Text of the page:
Display Settings:

Format

Send to:

Choose Destination
We are sorry, but NCBI web applications do not support your browser and may not function properly. More information
Dev Neurosci. 2010 Mar;32(1):1-18. doi: 10.1159/000235758. Epub 2009 Nov 12.

A putative 'pre-nervous' endocannabinoid system in early echinoderm development.

Author information

  • 1Shemyakin-Ovchinnikov Institute of Bioorganic Chemistry, Moscow, Russia.

Abstract

Embryos and larvae of sea urchins (Lytechinus variegatus, Strongylocentrotus droebachiensis, Strongylocentrotus purpuratus, Dendraster excentricus), and starfish (Pisaster ochraceus) were investigated for the presence of a functional endocannabinoid system. Anandamide (arachidonoyl ethanolamide, AEA), was measured in early L. variegatus embryos by liquid chromatography/mass spectrometry. AEA showed a strong developmental dynamic, increasing more than 5-fold between the 8-16 cell and mid-blastula 2 stage. 'Perturb-and-rescue' experiments in different sea urchin species and starfish showed that AEA blocked transition of embryos from the blastula to the gastrula stage, but had no effect on cleavage divisions, even at high doses. The non-selective cannabinoid receptor agonist, CP55940, had similar effects, but unlike AEA, also blocked cleavage divisions. CB1 antagonists, AEA transport inhibitors, and the cation channel transient membrane potential receptor V1 (TrpV1) agonist, arachidonoyl vanillic acid (arvanil), as well as arachidonoyl serotonin and dopamine (AA-5-HT, AA-DA) acted as rescue substances, partially or totally preventing abnormal embryonic phenotypes elicited by AEA or CP55940. Radioligand binding of [(3)H]CP55940 to membrane preparations from embryos/larvae failed to show significant binding, consistent with the lack of CB receptor orthologs in the sea urchin genome. However, when binding was conducted on whole cell lysates, a small amount of [(3)H]CP55940 binding was observed at the pluteus stage that was displaced by the CB2 antagonist, SR144528. Since AEA is known to bind with high affinity to TrpV1 and to certain G-protein-coupled receptors (GPCRs), the ability of arvanil, AA-5-HT and AA-DA to rescue embryos from AEA teratogenesis suggests that in sea urchins AEA and other endocannabinoids may utilize both Trp and GPCR orthologs. This possibility was explored using bioinformatic and phylogenetic tools to identify candidate orthologs in the S. purpuratus sea urchin genome. Candidate TrpA1 and TrpV1 orthologs were identified. The TrpA1 ortholog fell within a monophyletic clade, including both vertebrate and invertebrate orthologs, whereas the TrpV1 orthologs fell within two distinct TrpV-like invertebrate clades. One of the sea urchin TrpV orthologs was more closely related to the vertebrate epithelial calcium channels (TrpV5-6 family) than to the vertebrate TrpV1-4 family, as determined using profile-hidden Markov model (HMM) searches. Candidate dopamine and adrenergic GPCR orthologs were identified in the sea urchin genome, but no cannabinoid GPCRs were found, consistent with earlier studies. Candidate dopamine D(1), D(2) or alpha(1)-adrenergic receptor orthologs were identified as potential progenitors to the vertebrate cannabinoid receptors using HMM searches, depending on whether the multiple sequence alignment of CB receptor sequences consisted only of urochordate and cephalochordate sequences or also included vertebrate sequences.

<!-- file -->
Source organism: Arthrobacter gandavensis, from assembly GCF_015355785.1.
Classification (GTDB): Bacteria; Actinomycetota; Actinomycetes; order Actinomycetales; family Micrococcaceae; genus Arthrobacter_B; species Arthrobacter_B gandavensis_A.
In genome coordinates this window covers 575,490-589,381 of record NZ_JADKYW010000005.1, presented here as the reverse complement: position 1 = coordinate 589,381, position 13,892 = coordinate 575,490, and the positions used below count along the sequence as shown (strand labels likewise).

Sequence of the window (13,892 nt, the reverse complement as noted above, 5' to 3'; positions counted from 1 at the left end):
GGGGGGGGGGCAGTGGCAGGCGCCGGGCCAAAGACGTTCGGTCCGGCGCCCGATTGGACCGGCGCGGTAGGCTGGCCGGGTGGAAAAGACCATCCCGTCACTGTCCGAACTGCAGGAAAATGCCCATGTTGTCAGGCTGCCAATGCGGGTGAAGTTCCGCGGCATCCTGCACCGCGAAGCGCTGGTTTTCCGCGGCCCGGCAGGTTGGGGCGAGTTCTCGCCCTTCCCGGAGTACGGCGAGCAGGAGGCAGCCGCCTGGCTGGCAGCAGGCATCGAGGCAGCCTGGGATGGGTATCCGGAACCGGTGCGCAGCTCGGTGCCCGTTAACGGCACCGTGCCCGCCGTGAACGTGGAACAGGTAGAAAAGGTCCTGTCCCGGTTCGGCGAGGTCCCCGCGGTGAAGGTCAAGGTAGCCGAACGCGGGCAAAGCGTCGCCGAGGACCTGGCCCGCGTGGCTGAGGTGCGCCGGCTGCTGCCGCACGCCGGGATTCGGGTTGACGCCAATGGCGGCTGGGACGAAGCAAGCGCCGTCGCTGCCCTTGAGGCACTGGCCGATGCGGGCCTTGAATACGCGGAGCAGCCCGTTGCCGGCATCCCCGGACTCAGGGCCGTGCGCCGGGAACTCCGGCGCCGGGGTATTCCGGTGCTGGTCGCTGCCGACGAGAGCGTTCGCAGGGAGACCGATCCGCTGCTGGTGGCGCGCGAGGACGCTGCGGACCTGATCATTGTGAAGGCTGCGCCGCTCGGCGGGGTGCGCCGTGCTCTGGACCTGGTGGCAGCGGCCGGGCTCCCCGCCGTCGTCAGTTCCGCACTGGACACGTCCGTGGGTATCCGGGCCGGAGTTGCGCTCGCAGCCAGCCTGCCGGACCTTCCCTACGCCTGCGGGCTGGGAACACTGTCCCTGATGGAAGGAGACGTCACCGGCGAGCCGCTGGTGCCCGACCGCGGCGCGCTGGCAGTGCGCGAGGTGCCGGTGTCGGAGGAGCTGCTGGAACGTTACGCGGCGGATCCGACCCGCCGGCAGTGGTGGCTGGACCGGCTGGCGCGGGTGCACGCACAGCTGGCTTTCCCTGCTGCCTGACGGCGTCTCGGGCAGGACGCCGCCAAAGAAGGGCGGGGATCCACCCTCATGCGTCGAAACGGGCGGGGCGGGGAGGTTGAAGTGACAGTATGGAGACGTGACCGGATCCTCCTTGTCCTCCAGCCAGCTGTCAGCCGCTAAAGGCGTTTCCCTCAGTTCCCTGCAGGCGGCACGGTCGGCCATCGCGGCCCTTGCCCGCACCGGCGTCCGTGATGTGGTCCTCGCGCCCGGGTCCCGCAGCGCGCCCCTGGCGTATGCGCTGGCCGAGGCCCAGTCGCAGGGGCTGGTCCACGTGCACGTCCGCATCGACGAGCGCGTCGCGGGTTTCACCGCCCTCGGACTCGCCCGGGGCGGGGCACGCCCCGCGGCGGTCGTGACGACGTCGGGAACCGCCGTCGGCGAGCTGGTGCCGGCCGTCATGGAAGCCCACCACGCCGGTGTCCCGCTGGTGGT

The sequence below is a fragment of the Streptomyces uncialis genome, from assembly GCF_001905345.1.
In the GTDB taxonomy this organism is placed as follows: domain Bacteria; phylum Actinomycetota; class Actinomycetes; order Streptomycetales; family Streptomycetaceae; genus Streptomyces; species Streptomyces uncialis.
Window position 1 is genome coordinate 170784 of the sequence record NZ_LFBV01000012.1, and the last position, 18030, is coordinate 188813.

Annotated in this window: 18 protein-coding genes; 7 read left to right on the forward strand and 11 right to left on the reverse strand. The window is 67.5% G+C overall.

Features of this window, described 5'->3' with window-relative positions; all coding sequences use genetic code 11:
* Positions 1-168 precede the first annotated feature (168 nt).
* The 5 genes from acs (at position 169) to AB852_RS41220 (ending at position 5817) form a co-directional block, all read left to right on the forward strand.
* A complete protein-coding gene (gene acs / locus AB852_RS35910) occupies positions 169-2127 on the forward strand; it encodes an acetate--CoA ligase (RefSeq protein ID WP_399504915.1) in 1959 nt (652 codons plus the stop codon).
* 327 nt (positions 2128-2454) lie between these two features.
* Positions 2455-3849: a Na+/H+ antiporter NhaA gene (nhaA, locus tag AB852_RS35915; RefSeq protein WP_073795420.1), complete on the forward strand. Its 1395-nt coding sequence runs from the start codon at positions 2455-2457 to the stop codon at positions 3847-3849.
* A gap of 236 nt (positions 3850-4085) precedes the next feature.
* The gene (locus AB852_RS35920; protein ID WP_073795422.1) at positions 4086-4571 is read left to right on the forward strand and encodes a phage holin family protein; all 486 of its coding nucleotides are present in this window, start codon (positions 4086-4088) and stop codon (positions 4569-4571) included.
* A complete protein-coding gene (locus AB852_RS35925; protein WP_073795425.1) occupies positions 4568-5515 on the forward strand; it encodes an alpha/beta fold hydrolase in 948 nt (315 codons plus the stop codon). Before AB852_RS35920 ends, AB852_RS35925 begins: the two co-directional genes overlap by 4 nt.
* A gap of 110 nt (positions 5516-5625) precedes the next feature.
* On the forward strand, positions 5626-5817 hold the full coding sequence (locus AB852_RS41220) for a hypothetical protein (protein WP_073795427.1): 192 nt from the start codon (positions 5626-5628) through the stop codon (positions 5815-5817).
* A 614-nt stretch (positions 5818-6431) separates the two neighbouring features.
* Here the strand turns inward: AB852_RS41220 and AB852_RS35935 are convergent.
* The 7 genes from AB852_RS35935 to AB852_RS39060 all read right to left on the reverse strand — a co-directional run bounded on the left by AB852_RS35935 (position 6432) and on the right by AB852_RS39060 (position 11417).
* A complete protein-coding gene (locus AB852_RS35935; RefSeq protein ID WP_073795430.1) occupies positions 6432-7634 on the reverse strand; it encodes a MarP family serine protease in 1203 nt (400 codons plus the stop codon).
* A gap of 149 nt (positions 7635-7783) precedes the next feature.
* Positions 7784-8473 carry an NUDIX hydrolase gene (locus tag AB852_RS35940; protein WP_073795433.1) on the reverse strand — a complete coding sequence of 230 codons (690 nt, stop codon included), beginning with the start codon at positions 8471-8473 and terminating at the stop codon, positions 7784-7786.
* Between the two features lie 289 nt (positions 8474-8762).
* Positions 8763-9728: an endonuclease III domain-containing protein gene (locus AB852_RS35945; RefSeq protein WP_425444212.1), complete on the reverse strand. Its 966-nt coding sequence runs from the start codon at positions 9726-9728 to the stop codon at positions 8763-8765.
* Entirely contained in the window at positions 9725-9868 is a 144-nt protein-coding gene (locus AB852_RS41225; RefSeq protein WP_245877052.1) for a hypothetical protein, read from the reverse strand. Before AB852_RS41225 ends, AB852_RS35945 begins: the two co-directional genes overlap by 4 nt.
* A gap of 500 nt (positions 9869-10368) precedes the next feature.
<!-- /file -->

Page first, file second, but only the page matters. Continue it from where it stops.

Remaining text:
Copyright 2009 S. Karger AG, Basel.

PMID:
19907129
[PubMed - indexed for MEDLINE]
PMCID:
PMC2866581
Free PMC Article

Images from this publication.See all images (8)Free text

Fig. 1
Fig. 2
Fig. 3
Fig. 4
Fig. 5
Fig. 6
Fig. 7
Fig. 8
PubMed Commons home

PubMed Commons

0 comments
How to join PubMed Commons

    Supplemental Content

    Full text links

    Icon for S. Karger AG, Basel, Switzerland Icon for PubMed Central
    Loading ...
    Write to the Help Desk